Quaternary vegetation changes derived from a loess-like permafrost palaeosol sequence in northeast Siberia using alkane biomarker and pollen analyses

Authors


  • Michael Zech (e-mail: michael_zech@gmx.de), Chair of Geomorphology and Department of Soil Physics, University of Bayreuth, D-95440 Bayreuth, Germany; Andrei Andreev, Alfred Wegener Institute for Polar and Marine Research, Research Unit Potsdam, D-14473 Potsdam, Germany; Roland Zech, Geographical Institute, University of Bern, CH-3012 Bern, Switzerland; Stefanie Müller, Institute of Geological Science, Department of Palaeontology, Free University Berlin, D-12249 Berlin, Germany; Ulrich Hambach, Chair of Geomorphology, University of Bayreuth, D-95440 Bayreuth, Germany; Manfred Frechen, Leibniz Institute for Applied Geophysics, Geochronology and Isotope Hydrology, 30655 Hannover, Germany; Wolfgang Zech, Chair of Soil Science and Soil Geography, University of Bayreuth, D-95440 Bayreuth, Germany

Abstract

Zech, M., Andreev, A., Zech, R., Müller, S., Hambach, U., Frechen, M. & Zech, W.: Quaternary vegetation changes derived from a loess-like permafrost palaeosol sequence in northeast Siberia using alkane biomarker and pollen analyses. Boreas, Vol. 39, pp. 540–550. 10.1111/j.1502-3885.2009.00132.x. ISSN 0300-9483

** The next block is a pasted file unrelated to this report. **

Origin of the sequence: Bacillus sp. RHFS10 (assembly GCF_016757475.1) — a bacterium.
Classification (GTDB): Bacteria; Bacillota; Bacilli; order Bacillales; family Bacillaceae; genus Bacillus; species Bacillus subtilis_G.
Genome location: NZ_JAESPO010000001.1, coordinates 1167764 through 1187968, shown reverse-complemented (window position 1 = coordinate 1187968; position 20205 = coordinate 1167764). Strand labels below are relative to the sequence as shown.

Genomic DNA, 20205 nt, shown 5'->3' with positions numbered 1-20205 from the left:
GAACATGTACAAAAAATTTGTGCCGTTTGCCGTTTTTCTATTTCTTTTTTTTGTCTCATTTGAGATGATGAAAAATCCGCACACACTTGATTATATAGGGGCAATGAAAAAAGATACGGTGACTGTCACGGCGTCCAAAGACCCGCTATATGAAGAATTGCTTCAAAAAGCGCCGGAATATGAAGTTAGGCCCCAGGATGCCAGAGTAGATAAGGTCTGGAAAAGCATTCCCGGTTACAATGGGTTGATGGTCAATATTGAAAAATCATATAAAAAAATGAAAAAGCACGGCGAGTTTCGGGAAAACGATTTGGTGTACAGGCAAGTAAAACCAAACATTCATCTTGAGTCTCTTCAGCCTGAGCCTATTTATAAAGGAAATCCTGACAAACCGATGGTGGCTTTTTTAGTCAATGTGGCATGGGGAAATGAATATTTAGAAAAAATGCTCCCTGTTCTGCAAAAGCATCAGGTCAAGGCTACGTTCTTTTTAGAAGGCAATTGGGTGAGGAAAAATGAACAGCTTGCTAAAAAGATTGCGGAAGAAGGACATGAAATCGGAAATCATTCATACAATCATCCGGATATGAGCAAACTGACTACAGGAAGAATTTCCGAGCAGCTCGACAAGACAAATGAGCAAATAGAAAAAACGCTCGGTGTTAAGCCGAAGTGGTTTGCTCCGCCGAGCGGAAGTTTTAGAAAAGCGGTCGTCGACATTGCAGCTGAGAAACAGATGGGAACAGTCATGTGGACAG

Alkane biomarker and pollen data were obtained from a 15-m-high and probably c. 240-kyr-old loess-like permafrost palaeosol sequence (‘Tumara Palaeosol Sequence’, TPS) in northeast Siberia. The alkane results were corrected for degradation effects by applying an end-member model and were evaluated by comparing them with the palynological results. The two data sets are generally in good agreement and suggest that the lower part of the TPS developed mainly under larch forests, whereas the upper part of the sequence reflects the expansion of mammoth steppes during the Weichselian glaciation and finally reforestation during the Lateglacial and the early Holocene. For the lower part of the TPS, the palaeoclimatic interpretation according to modern analogue methods would indicate warm, interglacial conditions, but this is at odds with the climate chronostratigraphy based on a multi-proxy palaeopedological approach and numeric dating. Provided that the correlation of the discussed stratigraphic unit with the Late Saalian glaciation and the Marine Oxygen Isotope Stage 6 is correct, our results suggest that temperature was not a limiting factor for tree growth at that time. Furthermore, it seems very likely that it was not mainly temperature changes but rather increasing aridity and continentality during the course of the last glacial that favoured the expansion of the mammoth steppe.

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